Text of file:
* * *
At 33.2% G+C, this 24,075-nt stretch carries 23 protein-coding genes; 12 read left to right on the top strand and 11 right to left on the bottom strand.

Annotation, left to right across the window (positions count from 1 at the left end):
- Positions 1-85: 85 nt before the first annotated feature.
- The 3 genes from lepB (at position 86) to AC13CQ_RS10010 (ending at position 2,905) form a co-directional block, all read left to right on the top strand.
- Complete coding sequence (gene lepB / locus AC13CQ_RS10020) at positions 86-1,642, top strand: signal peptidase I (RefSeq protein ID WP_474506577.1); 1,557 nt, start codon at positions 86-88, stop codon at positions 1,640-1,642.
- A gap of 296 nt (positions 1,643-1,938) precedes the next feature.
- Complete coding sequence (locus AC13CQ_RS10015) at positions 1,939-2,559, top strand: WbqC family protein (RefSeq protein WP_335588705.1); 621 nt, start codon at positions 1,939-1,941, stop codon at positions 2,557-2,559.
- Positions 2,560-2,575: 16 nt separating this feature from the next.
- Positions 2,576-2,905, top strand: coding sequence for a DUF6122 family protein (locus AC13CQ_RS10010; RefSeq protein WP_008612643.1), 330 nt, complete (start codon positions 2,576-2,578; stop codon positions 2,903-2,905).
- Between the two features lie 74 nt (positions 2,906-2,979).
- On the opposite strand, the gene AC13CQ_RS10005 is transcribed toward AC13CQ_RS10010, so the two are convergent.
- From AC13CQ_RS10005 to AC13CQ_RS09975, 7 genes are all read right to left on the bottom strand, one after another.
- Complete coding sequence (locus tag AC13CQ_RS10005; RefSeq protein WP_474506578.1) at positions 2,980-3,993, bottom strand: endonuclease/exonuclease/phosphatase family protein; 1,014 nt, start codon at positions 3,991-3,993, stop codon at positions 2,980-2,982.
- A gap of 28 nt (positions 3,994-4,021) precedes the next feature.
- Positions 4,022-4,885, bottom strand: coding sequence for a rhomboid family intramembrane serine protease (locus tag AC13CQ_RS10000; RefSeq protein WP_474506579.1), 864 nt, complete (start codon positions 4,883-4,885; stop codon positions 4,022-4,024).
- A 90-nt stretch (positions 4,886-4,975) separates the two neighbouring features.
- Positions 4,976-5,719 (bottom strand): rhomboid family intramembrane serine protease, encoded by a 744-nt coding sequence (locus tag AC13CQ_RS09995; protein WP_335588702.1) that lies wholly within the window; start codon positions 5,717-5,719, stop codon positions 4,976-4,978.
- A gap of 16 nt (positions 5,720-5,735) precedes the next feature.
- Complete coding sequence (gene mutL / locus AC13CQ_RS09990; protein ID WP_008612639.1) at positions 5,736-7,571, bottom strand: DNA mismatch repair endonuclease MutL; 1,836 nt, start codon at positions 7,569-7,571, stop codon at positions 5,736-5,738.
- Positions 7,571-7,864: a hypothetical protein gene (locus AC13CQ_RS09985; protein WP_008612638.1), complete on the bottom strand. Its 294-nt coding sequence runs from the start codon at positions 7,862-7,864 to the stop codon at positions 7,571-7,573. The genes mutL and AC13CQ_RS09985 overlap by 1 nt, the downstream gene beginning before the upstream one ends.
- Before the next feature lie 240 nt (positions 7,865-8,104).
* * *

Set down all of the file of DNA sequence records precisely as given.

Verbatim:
At 33.2% G+C, this 24,075-nt stretch carries 23 protein-coding genes; 12 read left to right on the top strand and 11 right to left on the bottom strand.

Annotation, left to right across the window (positions count from 1 at the left end):
- Positions 1-85: 85 nt before the first annotated feature.
- The 3 genes from lepB (at position 86) to AC13CQ_RS10010 (ending at position 2,905) form a co-directional block, all read left to right on the top strand.
- Complete coding sequence (gene lepB / locus AC13CQ_RS10020) at positions 86-1,642, top strand: signal peptidase I (RefSeq protein ID WP_474506577.1); 1,557 nt, start codon at positions 86-88, stop codon at positions 1,640-1,642.
- A gap of 296 nt (positions 1,643-1,938) precedes the next feature.
- Complete coding sequence (locus AC13CQ_RS10015) at positions 1,939-2,559, top strand: WbqC family protein (RefSeq protein WP_335588705.1); 621 nt, start codon at positions 1,939-1,941, stop codon at positions 2,557-2,559.
- Positions 2,560-2,575: 16 nt separating this feature from the next.
- Positions 2,576-2,905, top strand: coding sequence for a DUF6122 family protein (locus AC13CQ_RS10010; RefSeq protein WP_008612643.1), 330 nt, complete (start codon positions 2,576-2,578; stop codon positions 2,903-2,905).
- Between the two features lie 74 nt (positions 2,906-2,979).
- On the opposite strand, the gene AC13CQ_RS10005 is transcribed toward AC13CQ_RS10010, so the two are convergent.
- From AC13CQ_RS10005 to AC13CQ_RS09975, 7 genes are all read right to left on the bottom strand, one after another.
- Complete coding sequence (locus tag AC13CQ_RS10005; RefSeq protein WP_474506578.1) at positions 2,980-3,993, bottom strand: endonuclease/exonuclease/phosphatase family protein; 1,014 nt, start codon at positions 3,991-3,993, stop codon at positions 2,980-2,982.
- A gap of 28 nt (positions 3,994-4,021) precedes the next feature.
- Positions 4,022-4,885, bottom strand: coding sequence for a rhomboid family intramembrane serine protease (locus tag AC13CQ_RS10000; RefSeq protein WP_474506579.1), 864 nt, complete (start codon positions 4,883-4,885; stop codon positions 4,022-4,024).
- A 90-nt stretch (positions 4,886-4,975) separates the two neighbouring features.
- Positions 4,976-5,719 (bottom strand): rhomboid family intramembrane serine protease, encoded by a 744-nt coding sequence (locus tag AC13CQ_RS09995; protein WP_335588702.1) that lies wholly within the window; start codon positions 5,717-5,719, stop codon positions 4,976-4,978.
- A gap of 16 nt (positions 5,720-5,735) precedes the next feature.
- Complete coding sequence (gene mutL / locus AC13CQ_RS09990; protein ID WP_008612639.1) at positions 5,736-7,571, bottom strand: DNA mismatch repair endonuclease MutL; 1,836 nt, start codon at positions 7,569-7,571, stop codon at positions 5,736-5,738.
- Positions 7,571-7,864: a hypothetical protein gene (locus AC13CQ_RS09985; protein WP_008612638.1), complete on the bottom strand. Its 294-nt coding sequence runs from the start codon at positions 7,862-7,864 to the stop codon at positions 7,571-7,573. The genes mutL and AC13CQ_RS09985 overlap by 1 nt, the downstream gene beginning before the upstream one ends.
- Before the next feature lie 240 nt (positions 7,865-8,104).